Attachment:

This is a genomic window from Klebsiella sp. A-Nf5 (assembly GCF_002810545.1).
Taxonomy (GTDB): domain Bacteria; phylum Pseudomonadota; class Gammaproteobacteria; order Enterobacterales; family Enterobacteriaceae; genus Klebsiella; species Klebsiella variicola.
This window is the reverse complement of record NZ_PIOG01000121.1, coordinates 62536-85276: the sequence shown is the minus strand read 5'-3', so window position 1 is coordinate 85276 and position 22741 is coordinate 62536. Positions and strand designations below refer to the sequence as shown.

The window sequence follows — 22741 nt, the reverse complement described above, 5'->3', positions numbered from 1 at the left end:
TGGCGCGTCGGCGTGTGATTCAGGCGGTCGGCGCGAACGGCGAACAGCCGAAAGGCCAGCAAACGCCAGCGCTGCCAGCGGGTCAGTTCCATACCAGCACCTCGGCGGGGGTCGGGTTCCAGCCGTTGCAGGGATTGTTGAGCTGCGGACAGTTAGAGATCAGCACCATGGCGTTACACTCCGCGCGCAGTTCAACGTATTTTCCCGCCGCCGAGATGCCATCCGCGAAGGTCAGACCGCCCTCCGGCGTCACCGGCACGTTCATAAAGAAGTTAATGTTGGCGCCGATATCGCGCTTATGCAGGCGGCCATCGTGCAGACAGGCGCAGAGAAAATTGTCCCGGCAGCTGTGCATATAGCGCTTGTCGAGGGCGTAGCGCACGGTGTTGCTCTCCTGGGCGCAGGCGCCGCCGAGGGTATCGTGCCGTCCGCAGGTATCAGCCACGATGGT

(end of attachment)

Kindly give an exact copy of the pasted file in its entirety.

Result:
This is a genomic window from Klebsiella sp. A-Nf5 (assembly GCF_002810545.1).
Taxonomy (GTDB): domain Bacteria; phylum Pseudomonadota; class Gammaproteobacteria; order Enterobacterales; family Enterobacteriaceae; genus Klebsiella; species Klebsiella variicola.
This window is the reverse complement of record NZ_PIOG01000121.1, coordinates 62536-85276: the sequence shown is the minus strand read 5'-3', so window position 1 is coordinate 85276 and position 22741 is coordinate 62536. Positions and strand designations below refer to the sequence as shown.

The window sequence follows — 22741 nt, the reverse complement described above, 5'->3', positions numbered from 1 at the left end:
TGGCGCGTCGGCGTGTGATTCAGGCGGTCGGCGCGAACGGCGAACAGCCGAAAGGCCAGCAAACGCCAGCGCTGCCAGCGGGTCAGTTCCATACCAGCACCTCGGCGGGGGTCGGGTTCCAGCCGTTGCAGGGATTGTTGAGCTGCGGACAGTTAGAGATCAGCACCATGGCGTTACACTCCGCGCGCAGTTCAACGTATTTTCCCGCCGCCGAGATGCCATCCGCGAAGGTCAGACCGCCCTCCGGCGTCACCGGCACGTTCATAAAGAAGTTAATGTTGGCGCCGATATCGCGCTTATGCAGGCGGCCATCGTGCAGACAGGCGCAGAGAAAATTGTCCCGGCAGCTGTGCATATAGCGCTTGTCGAGGGCGTAGCGCACGGTGTTGCTCTCCTGGGCGCAGGCGCCGCCGAGGGTATCGTGCCGTCCGCAGGTATCAGCCACGATGGT